From what you just described, a lot of them are doctors. So did you have to train them in first aid by a paramedic?

Not really on first aid because I can tell you that during BERSIH 3, it was a very, very odd situation because you as a paramedic, you think you are better than me as a surgeon? I [have been a] surgeon for more than 30 over years, I have been operating patients for more than multiple years and what makes you [think you can] give me instructions? Then we have also for example paediatricians, we have also a group of ENT doctors, oncology doctors, we have all sorts of doctors. But I would say the best doctors involved are actually doctors from the emergency department and from orthopaedic departments. They are the doctors who have [been] involved in these kinds of situations. Sometimes, I will say this: doctors are not good at CPR because [their job] is too hectic for them to perform CPR. CPR, you need some strength, you need some consistency because after one round of CPR, you get exhausted. You must know what’s the timing for you to render a CPR. So we have senior doctors but you can see a lot of them, what they want is [recognition]. They want to lead, but they don’t know how to lead.

So how did you handle that situation?

At the time, I spoke to five doctors. Two doctors will be politically involved. One is Dr Farouk and one doctor is like a missionary doctor—he’s a doctor from a private hospital and he’s a big gun—and myself. So I’m the junior one and not like those gung ho people, but they know that I’m involved in a lot of street medicine and assemblies. We have a mutual table talk and agree that we are not here to let people know who is the best. We are here to help the people. 

But after some time, after they listened to what we tried to say, many doctors begin to respect the other team members. After that, we shared our strategies and the doctors were so amazed with what we did because we had everything as a floor plan. How to run, how to escape, how to go to the nearest hospital, where are the nearest clinics, where are the nearest hydration areas that you can hide patients or to shelter them. They were amazed that we as a paramedic did a lot of this groundwork. For them, they can bring our map but they cannot read how to use our map to look at the fastest way to go to the hospital because even though you have an ambulance, your ambulance cannot move at all because you have more than thousands of participants on the road. Even if you turn on your sirens, your ambulance still cannot move. By foot is the fastest. If we are in ground zero which is Dataran Merdeka, the nearest hospital is always Tung Shin Hospital, then after that HKL, HUKM. The rest are the small, small medical centres like the maternity hospitals in Pudu area that you can use. So we actually connect with all these [places] to make sure that we [have] easy access to their clinic and medical centre.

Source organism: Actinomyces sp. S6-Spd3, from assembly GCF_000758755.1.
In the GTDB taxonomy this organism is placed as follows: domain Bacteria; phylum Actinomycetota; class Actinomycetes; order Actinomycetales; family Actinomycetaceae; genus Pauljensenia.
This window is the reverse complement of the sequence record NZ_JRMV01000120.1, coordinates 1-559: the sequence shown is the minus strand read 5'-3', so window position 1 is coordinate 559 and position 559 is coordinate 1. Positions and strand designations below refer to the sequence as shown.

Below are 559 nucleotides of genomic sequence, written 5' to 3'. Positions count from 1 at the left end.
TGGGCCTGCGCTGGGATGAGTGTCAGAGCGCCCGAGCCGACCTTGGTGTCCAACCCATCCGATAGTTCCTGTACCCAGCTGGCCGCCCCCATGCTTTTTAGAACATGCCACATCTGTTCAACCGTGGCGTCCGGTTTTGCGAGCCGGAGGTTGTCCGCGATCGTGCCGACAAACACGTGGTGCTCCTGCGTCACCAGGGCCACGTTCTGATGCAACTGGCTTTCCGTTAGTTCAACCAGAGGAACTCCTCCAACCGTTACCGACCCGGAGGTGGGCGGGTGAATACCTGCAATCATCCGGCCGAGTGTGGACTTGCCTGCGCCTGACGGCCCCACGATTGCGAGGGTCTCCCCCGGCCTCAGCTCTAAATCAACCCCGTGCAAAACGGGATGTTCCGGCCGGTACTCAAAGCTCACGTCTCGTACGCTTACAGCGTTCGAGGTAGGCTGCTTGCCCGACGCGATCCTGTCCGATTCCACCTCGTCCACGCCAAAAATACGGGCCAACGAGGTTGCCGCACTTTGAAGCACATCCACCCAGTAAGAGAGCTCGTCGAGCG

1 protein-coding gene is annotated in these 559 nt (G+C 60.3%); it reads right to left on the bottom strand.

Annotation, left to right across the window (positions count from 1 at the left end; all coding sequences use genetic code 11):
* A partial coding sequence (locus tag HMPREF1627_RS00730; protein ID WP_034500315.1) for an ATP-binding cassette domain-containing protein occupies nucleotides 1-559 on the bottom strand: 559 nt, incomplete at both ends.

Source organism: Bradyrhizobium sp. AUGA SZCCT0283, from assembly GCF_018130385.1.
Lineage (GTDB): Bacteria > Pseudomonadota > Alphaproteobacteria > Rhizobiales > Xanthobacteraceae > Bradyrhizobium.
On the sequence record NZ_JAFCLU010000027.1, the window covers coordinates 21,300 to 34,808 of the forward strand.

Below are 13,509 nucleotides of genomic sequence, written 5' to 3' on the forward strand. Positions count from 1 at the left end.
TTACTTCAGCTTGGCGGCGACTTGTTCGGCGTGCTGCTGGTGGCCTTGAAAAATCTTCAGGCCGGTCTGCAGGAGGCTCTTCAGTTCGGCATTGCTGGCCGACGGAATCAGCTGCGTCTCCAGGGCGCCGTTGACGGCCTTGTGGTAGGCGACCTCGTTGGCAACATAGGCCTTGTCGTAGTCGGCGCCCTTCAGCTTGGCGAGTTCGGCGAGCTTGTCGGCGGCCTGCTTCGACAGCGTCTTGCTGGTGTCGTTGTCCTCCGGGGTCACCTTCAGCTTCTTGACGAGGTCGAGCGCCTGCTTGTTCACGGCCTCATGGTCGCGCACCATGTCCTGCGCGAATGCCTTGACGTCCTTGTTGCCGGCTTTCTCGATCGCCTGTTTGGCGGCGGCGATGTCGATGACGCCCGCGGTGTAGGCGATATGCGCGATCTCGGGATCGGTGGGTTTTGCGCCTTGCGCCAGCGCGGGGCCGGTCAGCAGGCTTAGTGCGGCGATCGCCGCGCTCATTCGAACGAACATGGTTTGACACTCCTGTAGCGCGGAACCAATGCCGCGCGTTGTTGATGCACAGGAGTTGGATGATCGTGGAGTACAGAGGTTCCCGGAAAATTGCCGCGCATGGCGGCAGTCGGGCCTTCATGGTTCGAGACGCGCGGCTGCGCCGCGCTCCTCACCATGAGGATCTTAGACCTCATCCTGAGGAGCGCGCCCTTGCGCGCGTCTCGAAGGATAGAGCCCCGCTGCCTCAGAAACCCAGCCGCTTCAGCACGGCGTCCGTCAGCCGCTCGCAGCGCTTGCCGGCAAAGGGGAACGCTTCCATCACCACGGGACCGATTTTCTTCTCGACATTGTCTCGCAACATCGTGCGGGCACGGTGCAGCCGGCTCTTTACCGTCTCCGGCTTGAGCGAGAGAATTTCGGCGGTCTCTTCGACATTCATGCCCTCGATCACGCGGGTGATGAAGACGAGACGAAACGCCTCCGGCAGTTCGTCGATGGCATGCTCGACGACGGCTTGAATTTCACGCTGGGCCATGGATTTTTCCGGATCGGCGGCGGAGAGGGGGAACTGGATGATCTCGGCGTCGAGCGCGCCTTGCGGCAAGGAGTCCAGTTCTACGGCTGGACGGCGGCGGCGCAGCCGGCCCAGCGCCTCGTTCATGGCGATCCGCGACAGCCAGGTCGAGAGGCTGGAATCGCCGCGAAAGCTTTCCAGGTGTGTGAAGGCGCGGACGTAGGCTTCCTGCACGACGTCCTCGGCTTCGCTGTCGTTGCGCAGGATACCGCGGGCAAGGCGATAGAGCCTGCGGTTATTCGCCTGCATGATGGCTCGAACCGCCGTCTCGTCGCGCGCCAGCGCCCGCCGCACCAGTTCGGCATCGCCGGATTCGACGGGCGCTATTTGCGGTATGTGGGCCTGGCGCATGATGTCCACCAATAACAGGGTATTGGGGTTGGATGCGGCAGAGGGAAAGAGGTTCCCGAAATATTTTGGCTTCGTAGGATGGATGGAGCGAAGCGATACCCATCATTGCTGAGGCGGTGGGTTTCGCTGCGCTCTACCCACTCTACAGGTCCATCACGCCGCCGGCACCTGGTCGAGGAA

Members of the medical team meeting at a house for training and planning.

You still have to do a briefing or some kind of training, right? What resources did you have and who provided these resources in terms of the venue, getting people’s time, maybe providing food and beverage? We are curious about what kind of resources it takes to mobilise a protest because people think it’s easy. People think you call white medic and they will be there and you can have so many doctors, but we want to get a sense of how much work you put into it and what kind of preparation that people really don’t see when they go for protests.

I think you make the right point that sparked in me also but some of the names, you have to keep PNC. Mostly, they are doctors, surgeons. They are rich, they have big houses. One of the doctors stayed in a gated, guarded residence in Kuala Lumpur. We would go to the doctor’s house and have the meetings in the house. After some time, our doctors, paramedics and nurses team became bigger and bigger. There was a time [when] we had to host about 120 doctors [at the same time] so we said doctor, I think your house is too small to gather everyone here. Then it’s like okay, let me call the residence community. Once he picked up the phone, he called. And because he’s a very popular doctor in Klang Valley, they said okay, you can use the community hall. So we used the hall for our meetings and training.